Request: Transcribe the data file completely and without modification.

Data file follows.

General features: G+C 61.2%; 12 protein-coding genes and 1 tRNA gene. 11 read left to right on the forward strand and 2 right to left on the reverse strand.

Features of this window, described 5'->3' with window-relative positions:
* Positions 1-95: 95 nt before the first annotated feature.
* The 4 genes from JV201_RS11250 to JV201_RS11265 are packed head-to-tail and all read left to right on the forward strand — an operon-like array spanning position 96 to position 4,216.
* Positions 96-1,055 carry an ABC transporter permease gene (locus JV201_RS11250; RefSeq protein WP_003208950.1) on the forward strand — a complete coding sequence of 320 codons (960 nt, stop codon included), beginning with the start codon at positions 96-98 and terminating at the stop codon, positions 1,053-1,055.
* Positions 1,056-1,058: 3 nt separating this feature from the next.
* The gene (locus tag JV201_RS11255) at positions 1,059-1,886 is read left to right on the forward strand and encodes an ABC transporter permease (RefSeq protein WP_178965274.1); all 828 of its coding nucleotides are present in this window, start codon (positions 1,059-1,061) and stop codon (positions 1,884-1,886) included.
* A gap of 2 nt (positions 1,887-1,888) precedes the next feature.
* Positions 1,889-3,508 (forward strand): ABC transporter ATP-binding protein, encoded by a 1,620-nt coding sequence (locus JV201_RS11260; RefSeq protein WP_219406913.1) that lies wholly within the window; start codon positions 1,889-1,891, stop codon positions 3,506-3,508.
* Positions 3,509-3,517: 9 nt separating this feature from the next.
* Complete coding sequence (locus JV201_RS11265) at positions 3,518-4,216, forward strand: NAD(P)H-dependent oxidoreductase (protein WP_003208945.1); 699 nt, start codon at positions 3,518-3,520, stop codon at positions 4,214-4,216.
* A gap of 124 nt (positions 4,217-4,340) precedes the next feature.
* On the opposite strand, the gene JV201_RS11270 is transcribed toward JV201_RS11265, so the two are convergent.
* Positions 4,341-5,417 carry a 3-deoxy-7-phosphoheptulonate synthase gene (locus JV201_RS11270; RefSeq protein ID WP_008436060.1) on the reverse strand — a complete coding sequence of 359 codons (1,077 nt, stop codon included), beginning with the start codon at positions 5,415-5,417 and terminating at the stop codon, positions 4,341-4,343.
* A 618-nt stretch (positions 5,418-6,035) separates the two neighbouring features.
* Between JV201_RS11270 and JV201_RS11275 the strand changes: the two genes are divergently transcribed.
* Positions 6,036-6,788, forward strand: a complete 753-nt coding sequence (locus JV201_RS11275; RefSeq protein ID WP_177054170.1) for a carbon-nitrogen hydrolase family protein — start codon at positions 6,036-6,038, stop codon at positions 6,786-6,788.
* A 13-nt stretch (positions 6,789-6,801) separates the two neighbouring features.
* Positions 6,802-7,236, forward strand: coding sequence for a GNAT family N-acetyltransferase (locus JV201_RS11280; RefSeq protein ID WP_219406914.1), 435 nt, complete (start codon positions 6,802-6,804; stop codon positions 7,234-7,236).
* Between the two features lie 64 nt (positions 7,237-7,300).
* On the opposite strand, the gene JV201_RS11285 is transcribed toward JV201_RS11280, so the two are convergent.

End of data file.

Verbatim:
General features: G+C 61.2%; 12 protein-coding genes and 1 tRNA gene. 11 read left to right on the forward strand and 2 right to left on the reverse strand.

Features of this window, described 5'->3' with window-relative positions:
* Positions 1-95: 95 nt before the first annotated feature.
* The 4 genes from JV201_RS11250 to JV201_RS11265 are packed head-to-tail and all read left to right on the forward strand — an operon-like array spanning position 96 to position 4,216.
* Positions 96-1,055 carry an ABC transporter permease gene (locus JV201_RS11250; RefSeq protein WP_003208950.1) on the forward strand — a complete coding sequence of 320 codons (960 nt, stop codon included), beginning with the start codon at positions 96-98 and terminating at the stop codon, positions 1,053-1,055.
* Positions 1,056-1,058: 3 nt separating this feature from the next.
* The gene (locus tag JV201_RS11255) at positions 1,059-1,886 is read left to right on the forward strand and encodes an ABC transporter permease (RefSeq protein WP_178965274.1); all 828 of its coding nucleotides are present in this window, start codon (positions 1,059-1,061) and stop codon (positions 1,884-1,886) included.
* A gap of 2 nt (positions 1,887-1,888) precedes the next feature.
* Positions 1,889-3,508 (forward strand): ABC transporter ATP-binding protein, encoded by a 1,620-nt coding sequence (locus JV201_RS11260; RefSeq protein WP_219406913.1) that lies wholly within the window; start codon positions 1,889-1,891, stop codon positions 3,506-3,508.
* Positions 3,509-3,517: 9 nt separating this feature from the next.
* Complete coding sequence (locus JV201_RS11265) at positions 3,518-4,216, forward strand: NAD(P)H-dependent oxidoreductase (protein WP_003208945.1); 699 nt, start codon at positions 3,518-3,520, stop codon at positions 4,214-4,216.
* A gap of 124 nt (positions 4,217-4,340) precedes the next feature.
* On the opposite strand, the gene JV201_RS11270 is transcribed toward JV201_RS11265, so the two are convergent.
* Positions 4,341-5,417 carry a 3-deoxy-7-phosphoheptulonate synthase gene (locus JV201_RS11270; RefSeq protein ID WP_008436060.1) on the reverse strand — a complete coding sequence of 359 codons (1,077 nt, stop codon included), beginning with the start codon at positions 5,415-5,417 and terminating at the stop codon, positions 4,341-4,343.
* A 618-nt stretch (positions 5,418-6,035) separates the two neighbouring features.
* Between JV201_RS11270 and JV201_RS11275 the strand changes: the two genes are divergently transcribed.
* Positions 6,036-6,788, forward strand: a complete 753-nt coding sequence (locus JV201_RS11275; RefSeq protein ID WP_177054170.1) for a carbon-nitrogen hydrolase family protein — start codon at positions 6,036-6,038, stop codon at positions 6,786-6,788.
* A 13-nt stretch (positions 6,789-6,801) separates the two neighbouring features.
* Positions 6,802-7,236, forward strand: coding sequence for a GNAT family N-acetyltransferase (locus JV201_RS11280; RefSeq protein ID WP_219406914.1), 435 nt, complete (start codon positions 6,802-6,804; stop codon positions 7,234-7,236).
* Between the two features lie 64 nt (positions 7,237-7,300).
* On the opposite strand, the gene JV201_RS11285 is transcribed toward JV201_RS11280, so the two are convergent.